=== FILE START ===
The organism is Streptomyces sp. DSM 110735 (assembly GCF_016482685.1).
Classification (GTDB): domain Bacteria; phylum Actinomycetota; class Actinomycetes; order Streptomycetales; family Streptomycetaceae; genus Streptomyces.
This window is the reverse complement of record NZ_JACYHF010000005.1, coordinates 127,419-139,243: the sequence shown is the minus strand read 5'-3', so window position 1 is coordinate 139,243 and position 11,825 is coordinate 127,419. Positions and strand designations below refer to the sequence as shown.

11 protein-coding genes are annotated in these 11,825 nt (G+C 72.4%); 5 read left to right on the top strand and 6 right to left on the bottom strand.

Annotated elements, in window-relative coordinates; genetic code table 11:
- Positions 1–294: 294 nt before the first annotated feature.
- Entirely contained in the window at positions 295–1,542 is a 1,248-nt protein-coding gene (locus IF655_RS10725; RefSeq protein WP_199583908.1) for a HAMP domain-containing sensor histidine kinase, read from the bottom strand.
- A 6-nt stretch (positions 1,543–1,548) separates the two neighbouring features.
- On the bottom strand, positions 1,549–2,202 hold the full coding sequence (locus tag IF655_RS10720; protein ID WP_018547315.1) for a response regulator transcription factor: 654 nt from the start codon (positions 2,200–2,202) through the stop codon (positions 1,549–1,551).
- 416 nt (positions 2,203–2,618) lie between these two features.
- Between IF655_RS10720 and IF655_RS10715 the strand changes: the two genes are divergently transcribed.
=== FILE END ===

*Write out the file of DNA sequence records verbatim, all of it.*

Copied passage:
The organism is Streptomyces sp. DSM 110735 (assembly GCF_016482685.1).
Classification (GTDB): domain Bacteria; phylum Actinomycetota; class Actinomycetes; order Streptomycetales; family Streptomycetaceae; genus Streptomyces.
This window is the reverse complement of record NZ_JACYHF010000005.1, coordinates 127,419-139,243: the sequence shown is the minus strand read 5'-3', so window position 1 is coordinate 139,243 and position 11,825 is coordinate 127,419. Positions and strand designations below refer to the sequence as shown.

11 protein-coding genes are annotated in these 11,825 nt (G+C 72.4%); 5 read left to right on the top strand and 6 right to left on the bottom strand.

Annotated elements, in window-relative coordinates; genetic code table 11:
- Positions 1–294: 294 nt before the first annotated feature.
- Entirely contained in the window at positions 295–1,542 is a 1,248-nt protein-coding gene (locus IF655_RS10725; RefSeq protein WP_199583908.1) for a HAMP domain-containing sensor histidine kinase, read from the bottom strand.
- A 6-nt stretch (positions 1,543–1,548) separates the two neighbouring features.
- On the bottom strand, positions 1,549–2,202 hold the full coding sequence (locus tag IF655_RS10720; protein ID WP_018547315.1) for a response regulator transcription factor: 654 nt from the start codon (positions 2,200–2,202) through the stop codon (positions 1,549–1,551).
- 416 nt (positions 2,203–2,618) lie between these two features.
- Between IF655_RS10720 and IF655_RS10715 the strand changes: the two genes are divergently transcribed.